A visiting professor and accountancy academic claims landlords are not carrying their fair share of the financial burden caused by the Coronavirus crisis.
Earlier this year Richard Murphy, a chartered accountant and political economist who works as Professor of Practice in International Political Economy at the University of London, urged private tenants to be given “statutory rent holidays” for at least the rest of 2020.
At the time he wrote on a blog for Tax Research UK - which undertakes work on taxation policy for aid agencies, unions, NGOs and others in the UK and abroad - that after such a rent holiday ended: “Thereafter rents should be reduced, drastically, and by law, and right across the board. Eighty per cent cuts may be appropriate. It may be more. Whatever is necessary to ensure business can survive must be done.”
Murphy also forecast earlier this year about owner occupiers “who I predict will see the value of their houses crash in the near future.”
Now he has returned to the Coronavirus theme, again on the Tax Research UK website, saying that: “Nothing has changed. Except we now know I was right. We were facing a massive economic risk at that time the scale of which the government was not appreciating.”
He continues: “And it is still the case that bankers and landlords are not taking their share of the burden in this crisis … [L:andlords] should not be reaping the rewards. This is not a moment to bail out landlords, in particular. This is a moment for people, employers and jobs to take priority. And I still struggle to believe that the government has really taken that message on board.”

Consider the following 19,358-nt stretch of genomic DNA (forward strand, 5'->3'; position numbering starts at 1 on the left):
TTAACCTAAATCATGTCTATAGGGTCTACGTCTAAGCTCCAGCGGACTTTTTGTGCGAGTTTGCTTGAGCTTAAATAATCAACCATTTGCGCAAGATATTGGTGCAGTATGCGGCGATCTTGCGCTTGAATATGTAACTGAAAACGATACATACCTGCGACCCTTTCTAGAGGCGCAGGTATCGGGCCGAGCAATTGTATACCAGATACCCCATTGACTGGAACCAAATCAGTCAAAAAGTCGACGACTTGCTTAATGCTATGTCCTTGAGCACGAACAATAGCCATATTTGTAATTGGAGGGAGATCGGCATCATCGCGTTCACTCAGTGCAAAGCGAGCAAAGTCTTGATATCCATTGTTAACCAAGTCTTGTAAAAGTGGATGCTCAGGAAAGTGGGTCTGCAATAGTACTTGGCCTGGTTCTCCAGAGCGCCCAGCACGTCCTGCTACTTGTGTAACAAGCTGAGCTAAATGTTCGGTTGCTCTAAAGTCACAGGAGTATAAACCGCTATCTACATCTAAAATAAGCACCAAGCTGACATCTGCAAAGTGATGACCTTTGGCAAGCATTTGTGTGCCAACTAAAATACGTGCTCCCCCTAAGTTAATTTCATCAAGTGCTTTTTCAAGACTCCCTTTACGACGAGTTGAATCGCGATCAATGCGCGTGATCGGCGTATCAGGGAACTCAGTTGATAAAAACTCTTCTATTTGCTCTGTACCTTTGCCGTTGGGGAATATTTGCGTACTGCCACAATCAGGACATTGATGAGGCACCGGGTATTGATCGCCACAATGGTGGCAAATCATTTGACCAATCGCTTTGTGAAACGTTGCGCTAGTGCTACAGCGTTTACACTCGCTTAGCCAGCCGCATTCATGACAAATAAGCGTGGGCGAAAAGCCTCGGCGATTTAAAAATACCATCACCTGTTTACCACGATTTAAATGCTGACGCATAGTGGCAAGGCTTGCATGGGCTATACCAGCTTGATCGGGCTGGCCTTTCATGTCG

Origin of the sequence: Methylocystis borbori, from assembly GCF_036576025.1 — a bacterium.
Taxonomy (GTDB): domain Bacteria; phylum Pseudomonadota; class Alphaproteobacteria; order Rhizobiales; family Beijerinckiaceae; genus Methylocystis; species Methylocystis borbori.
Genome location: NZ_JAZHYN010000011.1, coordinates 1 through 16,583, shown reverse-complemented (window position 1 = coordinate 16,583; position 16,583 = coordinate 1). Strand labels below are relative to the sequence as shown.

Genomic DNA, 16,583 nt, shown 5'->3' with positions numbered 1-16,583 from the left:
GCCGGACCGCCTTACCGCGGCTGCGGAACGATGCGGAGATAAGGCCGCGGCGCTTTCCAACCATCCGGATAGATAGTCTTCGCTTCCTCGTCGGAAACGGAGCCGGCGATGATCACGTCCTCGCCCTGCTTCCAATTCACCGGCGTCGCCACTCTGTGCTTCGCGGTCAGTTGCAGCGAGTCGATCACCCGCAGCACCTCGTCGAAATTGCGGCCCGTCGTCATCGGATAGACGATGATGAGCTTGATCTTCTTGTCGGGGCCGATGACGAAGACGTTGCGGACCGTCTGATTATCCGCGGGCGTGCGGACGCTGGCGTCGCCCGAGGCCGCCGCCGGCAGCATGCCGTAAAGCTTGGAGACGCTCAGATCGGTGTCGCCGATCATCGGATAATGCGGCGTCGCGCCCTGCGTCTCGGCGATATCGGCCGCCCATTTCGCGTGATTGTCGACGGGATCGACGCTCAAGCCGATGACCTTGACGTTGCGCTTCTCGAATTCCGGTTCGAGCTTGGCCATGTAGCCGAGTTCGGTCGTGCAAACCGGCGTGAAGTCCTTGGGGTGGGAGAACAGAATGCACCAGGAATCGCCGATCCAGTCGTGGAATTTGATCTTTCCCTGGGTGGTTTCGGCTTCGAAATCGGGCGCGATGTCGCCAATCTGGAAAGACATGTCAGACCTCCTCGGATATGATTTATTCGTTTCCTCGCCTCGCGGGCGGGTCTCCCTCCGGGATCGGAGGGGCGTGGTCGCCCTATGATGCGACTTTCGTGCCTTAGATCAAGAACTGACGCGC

In his latest piece, Murphy repeats part of an article he wrote in March - ahead of the spring lockdown - saying: “I have already suggested that should the epidemic spread then as a matter of statutory right any tenant should be provided with a minimum three-month rent-free period to ease the stress upon them whilst this crisis last.
“I would suggest that the grant of that extension should be automatic to anyone who does not make a due payment of rent on the required date during the period of the epidemic. They should be automatically granted this extension by the landlord without having to make any further application or to complete any additional paperwork.
“I stress that the cost of this will fall directly upon the landlords in question. I am quite deliberately suggesting that they should bear the heaviest burden of dealing with the epidemic.
“The reason is simple and is that whatever happens they will still have an asset at the end of this period, and no other sector can guarantee that at present. As a consequence they have the greatest capacity to bear this cost. And, if it so happens that some landlords do fail as a consequence, the assets that they have owned will still exist after this failure and so the economy can manage the consequences of this.”
You can see his latest article here.
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